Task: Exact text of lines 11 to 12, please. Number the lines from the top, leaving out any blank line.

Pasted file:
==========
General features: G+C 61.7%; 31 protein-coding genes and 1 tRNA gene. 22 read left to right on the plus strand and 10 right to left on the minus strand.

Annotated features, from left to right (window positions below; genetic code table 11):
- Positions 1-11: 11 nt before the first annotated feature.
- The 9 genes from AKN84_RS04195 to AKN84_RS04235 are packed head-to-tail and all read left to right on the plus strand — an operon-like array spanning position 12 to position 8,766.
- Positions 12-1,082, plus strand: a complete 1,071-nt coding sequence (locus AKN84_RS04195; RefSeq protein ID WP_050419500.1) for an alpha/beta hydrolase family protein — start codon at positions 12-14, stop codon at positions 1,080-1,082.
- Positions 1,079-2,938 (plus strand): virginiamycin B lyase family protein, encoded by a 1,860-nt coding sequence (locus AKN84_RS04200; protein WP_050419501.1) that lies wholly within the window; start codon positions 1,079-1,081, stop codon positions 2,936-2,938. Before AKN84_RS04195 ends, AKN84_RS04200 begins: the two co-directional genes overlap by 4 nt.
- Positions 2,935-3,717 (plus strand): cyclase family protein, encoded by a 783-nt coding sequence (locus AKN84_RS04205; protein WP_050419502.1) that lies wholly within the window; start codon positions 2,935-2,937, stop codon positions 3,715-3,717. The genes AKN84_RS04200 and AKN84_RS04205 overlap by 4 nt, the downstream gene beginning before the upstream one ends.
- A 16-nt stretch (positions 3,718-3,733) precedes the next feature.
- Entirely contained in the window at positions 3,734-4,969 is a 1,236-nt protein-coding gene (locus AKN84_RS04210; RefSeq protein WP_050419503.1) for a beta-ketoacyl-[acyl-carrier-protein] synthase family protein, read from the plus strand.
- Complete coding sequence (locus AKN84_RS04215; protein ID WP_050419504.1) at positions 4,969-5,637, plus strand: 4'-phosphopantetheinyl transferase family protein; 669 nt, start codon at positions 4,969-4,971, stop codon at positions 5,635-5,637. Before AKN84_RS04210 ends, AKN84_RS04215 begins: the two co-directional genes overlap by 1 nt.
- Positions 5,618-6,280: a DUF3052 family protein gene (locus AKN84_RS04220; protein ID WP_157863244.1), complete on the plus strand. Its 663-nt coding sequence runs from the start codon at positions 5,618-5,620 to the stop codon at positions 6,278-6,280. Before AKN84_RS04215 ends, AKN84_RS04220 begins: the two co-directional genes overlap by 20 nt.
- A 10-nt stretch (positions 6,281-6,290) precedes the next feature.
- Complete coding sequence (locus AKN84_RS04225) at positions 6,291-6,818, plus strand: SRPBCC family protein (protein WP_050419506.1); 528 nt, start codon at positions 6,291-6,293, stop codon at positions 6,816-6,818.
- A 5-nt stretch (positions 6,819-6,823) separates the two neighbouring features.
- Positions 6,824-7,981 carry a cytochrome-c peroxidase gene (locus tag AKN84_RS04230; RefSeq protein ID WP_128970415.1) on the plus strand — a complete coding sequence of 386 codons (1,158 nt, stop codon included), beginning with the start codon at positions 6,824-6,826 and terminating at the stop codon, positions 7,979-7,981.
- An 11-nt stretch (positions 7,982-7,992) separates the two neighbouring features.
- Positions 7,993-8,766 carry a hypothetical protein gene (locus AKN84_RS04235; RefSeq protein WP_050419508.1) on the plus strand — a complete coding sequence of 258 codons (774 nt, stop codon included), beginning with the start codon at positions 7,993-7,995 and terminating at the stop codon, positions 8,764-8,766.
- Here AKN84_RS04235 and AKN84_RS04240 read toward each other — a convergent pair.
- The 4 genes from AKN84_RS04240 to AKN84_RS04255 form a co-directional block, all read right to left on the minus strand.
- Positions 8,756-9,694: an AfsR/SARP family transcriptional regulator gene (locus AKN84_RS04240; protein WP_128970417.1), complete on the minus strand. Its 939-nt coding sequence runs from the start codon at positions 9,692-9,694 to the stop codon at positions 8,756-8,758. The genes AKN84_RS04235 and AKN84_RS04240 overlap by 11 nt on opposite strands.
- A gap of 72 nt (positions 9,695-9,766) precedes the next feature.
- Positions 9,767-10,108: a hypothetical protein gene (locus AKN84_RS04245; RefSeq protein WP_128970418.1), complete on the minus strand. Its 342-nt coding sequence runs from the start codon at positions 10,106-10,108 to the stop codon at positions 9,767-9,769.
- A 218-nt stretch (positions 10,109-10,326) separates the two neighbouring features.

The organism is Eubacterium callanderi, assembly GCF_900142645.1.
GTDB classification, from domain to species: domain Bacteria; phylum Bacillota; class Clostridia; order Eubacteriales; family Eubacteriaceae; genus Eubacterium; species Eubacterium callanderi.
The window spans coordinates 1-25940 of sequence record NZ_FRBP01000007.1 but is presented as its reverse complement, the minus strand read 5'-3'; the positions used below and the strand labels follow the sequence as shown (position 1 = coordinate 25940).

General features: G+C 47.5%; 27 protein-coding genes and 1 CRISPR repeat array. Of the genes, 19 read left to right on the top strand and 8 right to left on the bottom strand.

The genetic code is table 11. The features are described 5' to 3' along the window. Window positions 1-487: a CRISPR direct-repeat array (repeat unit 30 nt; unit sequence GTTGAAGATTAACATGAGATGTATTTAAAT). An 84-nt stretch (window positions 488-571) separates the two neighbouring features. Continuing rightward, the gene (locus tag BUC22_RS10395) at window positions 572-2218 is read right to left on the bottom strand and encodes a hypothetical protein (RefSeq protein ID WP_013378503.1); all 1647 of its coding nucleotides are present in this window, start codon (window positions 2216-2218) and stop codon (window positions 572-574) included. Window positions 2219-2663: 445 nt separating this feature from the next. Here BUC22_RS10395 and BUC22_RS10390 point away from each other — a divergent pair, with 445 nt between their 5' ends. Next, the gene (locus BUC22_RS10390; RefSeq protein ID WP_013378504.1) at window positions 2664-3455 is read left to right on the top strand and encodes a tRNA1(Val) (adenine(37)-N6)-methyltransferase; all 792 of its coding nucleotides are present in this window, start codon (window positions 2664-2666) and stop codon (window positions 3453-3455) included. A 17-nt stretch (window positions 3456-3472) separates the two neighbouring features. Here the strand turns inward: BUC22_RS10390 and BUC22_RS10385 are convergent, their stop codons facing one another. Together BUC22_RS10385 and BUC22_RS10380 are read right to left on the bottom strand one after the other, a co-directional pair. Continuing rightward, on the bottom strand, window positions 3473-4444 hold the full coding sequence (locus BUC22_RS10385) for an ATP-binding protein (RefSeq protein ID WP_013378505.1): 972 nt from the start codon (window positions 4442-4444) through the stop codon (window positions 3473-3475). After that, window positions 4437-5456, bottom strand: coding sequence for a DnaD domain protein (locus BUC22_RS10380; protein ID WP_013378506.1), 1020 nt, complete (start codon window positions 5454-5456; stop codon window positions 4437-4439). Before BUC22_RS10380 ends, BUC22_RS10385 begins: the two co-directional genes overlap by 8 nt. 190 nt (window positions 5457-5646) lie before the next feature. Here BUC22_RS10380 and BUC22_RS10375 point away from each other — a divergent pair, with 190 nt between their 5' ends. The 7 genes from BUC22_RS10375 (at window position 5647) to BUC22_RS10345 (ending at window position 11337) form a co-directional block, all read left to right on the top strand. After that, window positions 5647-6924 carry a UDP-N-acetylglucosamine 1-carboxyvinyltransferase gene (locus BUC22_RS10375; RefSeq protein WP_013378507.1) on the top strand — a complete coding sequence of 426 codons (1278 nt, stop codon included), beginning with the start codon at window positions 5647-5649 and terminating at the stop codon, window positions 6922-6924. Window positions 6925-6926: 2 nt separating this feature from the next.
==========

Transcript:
- Positions 5,618-6,280: a DUF3052 family protein gene (locus AKN84_RS04220; protein ID WP_157863244.1), complete on the plus strand. Its 663-nt coding sequence runs from the start codon at positions 5,618-5,620 to the stop codon at positions 6,278-6,280. Before AKN84_RS04215 ends, AKN84_RS04220 begins: the two co-directional genes overlap by 20 nt.
- A 10-nt stretch (positions 6,281-6,290) precedes the next feature.